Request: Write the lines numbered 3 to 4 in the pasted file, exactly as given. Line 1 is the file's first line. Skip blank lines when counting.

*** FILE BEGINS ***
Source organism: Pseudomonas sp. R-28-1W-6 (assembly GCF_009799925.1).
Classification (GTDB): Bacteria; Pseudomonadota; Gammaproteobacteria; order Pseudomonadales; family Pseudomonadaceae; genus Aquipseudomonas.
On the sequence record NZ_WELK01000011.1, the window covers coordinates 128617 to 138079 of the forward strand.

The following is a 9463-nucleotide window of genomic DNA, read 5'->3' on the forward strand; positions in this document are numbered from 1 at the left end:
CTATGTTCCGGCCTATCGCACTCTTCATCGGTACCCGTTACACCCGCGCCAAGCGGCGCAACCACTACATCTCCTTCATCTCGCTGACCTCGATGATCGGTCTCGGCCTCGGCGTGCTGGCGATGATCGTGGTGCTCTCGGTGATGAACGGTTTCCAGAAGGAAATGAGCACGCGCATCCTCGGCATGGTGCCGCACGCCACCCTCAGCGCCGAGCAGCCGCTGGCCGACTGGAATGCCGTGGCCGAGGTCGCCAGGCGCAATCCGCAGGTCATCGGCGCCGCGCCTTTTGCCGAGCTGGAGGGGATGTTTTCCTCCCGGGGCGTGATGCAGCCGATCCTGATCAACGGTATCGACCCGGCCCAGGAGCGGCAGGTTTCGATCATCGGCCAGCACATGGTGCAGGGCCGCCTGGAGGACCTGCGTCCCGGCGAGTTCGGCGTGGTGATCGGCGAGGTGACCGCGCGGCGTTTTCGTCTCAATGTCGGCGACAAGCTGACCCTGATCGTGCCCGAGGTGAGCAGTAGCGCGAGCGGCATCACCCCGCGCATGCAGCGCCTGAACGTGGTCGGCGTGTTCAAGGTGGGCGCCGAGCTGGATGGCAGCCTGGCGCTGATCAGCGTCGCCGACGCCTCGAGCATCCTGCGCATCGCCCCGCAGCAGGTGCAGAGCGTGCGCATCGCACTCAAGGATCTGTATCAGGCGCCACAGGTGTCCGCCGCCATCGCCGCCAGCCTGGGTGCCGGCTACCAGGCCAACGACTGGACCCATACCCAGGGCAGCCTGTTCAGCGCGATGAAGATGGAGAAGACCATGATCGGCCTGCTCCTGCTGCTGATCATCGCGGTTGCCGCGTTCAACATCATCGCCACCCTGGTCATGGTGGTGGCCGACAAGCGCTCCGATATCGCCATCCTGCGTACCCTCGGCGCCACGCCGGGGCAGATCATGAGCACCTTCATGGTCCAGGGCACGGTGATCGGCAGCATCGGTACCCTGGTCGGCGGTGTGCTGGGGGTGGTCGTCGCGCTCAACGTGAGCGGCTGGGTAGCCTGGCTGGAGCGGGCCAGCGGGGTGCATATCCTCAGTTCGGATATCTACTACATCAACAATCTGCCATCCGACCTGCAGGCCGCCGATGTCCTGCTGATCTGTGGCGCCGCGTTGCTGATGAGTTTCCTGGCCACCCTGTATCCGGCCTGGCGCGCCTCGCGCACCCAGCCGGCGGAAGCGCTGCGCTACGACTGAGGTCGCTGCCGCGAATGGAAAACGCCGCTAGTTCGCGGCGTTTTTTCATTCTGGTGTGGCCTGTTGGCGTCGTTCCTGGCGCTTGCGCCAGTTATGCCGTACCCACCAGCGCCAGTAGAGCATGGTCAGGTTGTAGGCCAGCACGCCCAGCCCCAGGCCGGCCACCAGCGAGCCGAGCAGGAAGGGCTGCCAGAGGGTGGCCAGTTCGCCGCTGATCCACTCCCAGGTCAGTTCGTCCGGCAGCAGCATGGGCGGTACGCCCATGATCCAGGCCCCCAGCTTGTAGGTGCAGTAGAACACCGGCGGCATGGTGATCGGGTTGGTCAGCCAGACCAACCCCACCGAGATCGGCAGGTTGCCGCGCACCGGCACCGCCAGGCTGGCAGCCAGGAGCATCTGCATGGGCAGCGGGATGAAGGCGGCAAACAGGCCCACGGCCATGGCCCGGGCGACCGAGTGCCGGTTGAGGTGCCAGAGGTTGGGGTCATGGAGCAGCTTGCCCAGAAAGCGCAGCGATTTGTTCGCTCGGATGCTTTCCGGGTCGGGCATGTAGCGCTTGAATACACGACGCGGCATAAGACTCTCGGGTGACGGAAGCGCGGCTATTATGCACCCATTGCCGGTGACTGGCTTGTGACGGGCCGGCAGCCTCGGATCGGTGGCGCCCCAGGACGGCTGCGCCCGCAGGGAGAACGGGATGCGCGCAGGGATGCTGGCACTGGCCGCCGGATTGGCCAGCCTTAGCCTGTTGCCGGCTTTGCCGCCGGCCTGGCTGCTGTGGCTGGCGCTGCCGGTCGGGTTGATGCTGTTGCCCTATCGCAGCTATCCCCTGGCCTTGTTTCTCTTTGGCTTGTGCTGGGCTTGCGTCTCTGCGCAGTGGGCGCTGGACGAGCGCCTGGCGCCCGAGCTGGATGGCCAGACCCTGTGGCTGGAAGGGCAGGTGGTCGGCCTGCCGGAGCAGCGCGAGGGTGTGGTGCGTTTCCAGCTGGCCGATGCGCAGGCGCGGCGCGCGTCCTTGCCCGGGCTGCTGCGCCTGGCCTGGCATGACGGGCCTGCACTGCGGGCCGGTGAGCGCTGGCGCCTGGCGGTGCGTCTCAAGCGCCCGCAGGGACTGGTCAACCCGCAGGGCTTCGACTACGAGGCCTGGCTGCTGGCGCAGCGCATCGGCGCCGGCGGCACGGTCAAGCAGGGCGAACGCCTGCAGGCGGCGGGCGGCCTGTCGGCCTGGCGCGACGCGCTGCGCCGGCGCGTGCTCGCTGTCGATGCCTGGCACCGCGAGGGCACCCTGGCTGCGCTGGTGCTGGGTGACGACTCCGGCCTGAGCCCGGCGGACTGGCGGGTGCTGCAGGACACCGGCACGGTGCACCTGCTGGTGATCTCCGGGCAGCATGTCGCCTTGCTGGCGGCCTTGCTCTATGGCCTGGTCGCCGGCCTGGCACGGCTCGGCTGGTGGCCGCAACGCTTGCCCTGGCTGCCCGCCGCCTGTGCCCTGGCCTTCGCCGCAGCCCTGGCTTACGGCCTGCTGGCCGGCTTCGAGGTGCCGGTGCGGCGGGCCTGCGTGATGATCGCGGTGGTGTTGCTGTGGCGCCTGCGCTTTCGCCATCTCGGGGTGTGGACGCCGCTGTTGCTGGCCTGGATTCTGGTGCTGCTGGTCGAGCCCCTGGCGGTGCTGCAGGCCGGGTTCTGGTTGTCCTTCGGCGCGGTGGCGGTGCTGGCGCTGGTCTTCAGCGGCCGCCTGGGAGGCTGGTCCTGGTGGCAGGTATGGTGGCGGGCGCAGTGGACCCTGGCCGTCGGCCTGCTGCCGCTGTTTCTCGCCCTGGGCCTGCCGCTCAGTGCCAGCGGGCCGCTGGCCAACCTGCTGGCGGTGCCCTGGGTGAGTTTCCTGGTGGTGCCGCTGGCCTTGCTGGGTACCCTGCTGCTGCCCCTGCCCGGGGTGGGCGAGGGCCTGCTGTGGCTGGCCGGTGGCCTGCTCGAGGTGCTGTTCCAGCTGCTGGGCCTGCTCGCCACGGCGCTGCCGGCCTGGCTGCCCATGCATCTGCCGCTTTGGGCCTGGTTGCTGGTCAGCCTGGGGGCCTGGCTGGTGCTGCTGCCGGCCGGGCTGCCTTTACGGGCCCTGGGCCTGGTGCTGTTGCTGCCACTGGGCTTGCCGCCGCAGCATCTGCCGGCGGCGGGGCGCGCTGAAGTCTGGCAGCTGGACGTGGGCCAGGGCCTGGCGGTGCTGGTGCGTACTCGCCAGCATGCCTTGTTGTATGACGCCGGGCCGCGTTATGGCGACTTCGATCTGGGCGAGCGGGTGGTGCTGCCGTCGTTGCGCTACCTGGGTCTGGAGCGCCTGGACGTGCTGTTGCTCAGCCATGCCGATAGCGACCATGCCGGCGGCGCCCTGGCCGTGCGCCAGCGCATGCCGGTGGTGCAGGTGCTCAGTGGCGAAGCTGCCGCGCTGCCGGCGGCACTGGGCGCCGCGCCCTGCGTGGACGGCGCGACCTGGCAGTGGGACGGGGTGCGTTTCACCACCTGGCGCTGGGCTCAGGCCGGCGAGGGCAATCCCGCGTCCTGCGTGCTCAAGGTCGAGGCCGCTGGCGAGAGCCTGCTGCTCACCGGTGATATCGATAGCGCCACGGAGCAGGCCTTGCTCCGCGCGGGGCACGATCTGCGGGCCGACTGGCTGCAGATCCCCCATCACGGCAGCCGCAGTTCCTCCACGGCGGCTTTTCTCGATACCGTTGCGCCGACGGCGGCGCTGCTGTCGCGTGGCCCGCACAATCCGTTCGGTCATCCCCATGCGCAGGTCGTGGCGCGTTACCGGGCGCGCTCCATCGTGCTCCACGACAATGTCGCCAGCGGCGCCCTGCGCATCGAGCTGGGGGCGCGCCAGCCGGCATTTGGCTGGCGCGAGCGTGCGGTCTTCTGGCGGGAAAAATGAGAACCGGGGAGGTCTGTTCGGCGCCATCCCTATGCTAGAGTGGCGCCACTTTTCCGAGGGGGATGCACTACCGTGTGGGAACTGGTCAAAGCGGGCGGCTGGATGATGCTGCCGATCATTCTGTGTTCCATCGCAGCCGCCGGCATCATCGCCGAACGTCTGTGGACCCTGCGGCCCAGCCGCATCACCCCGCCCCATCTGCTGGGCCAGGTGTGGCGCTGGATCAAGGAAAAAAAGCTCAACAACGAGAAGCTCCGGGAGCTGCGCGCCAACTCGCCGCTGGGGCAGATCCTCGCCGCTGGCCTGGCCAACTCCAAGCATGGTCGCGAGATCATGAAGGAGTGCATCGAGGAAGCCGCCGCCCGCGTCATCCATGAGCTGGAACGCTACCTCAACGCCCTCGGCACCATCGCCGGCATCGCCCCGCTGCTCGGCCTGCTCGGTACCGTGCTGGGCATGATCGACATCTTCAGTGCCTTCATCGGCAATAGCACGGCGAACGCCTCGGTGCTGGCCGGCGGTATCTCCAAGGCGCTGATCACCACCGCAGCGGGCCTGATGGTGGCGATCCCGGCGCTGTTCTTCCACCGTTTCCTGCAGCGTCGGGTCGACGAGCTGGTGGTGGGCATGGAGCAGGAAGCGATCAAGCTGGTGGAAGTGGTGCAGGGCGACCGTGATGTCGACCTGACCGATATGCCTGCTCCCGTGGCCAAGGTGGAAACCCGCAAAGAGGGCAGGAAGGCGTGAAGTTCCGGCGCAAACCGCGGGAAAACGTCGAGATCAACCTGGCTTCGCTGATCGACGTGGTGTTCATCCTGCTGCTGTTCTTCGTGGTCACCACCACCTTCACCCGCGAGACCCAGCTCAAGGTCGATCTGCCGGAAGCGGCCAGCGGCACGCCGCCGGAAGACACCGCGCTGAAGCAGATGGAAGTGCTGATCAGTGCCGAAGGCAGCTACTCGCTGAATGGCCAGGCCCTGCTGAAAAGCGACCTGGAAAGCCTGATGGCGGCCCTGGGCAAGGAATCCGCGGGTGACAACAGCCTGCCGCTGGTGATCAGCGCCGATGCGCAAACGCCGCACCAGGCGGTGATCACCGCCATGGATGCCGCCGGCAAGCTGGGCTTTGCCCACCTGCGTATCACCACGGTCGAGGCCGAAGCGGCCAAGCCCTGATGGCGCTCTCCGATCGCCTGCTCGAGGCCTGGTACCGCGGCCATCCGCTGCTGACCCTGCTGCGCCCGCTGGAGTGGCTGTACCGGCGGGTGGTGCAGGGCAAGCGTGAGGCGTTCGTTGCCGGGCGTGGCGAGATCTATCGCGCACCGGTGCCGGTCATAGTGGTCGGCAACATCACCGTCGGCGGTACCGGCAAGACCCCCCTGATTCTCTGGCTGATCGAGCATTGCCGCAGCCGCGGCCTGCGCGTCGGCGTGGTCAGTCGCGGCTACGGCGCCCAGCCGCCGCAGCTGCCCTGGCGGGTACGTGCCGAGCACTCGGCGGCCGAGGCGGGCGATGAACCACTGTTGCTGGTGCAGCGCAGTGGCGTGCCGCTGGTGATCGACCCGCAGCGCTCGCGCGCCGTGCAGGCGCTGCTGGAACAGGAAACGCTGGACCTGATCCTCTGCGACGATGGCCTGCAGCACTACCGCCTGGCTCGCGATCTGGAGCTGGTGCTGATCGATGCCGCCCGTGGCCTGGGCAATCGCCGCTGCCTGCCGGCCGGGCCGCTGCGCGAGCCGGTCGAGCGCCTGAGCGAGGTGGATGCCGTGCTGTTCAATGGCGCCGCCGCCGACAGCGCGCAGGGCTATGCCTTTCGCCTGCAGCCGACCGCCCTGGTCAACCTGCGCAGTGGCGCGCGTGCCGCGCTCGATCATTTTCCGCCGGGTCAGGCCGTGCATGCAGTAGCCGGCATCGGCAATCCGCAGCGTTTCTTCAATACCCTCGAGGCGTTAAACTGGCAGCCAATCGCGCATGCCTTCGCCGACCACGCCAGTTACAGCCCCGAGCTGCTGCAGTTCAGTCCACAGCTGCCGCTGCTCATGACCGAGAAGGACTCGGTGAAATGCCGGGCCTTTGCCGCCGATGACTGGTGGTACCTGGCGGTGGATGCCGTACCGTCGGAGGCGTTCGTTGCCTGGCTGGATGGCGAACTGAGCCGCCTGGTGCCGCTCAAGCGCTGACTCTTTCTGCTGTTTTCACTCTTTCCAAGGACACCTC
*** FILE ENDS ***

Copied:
On the sequence record NZ_WELK01000011.1, the window covers coordinates 128617 to 138079 of the forward strand.

The following is a 9463-nucleotide window of genomic DNA, read 5'->3' on the forward strand; positions in this document are numbered from 1 at the left end: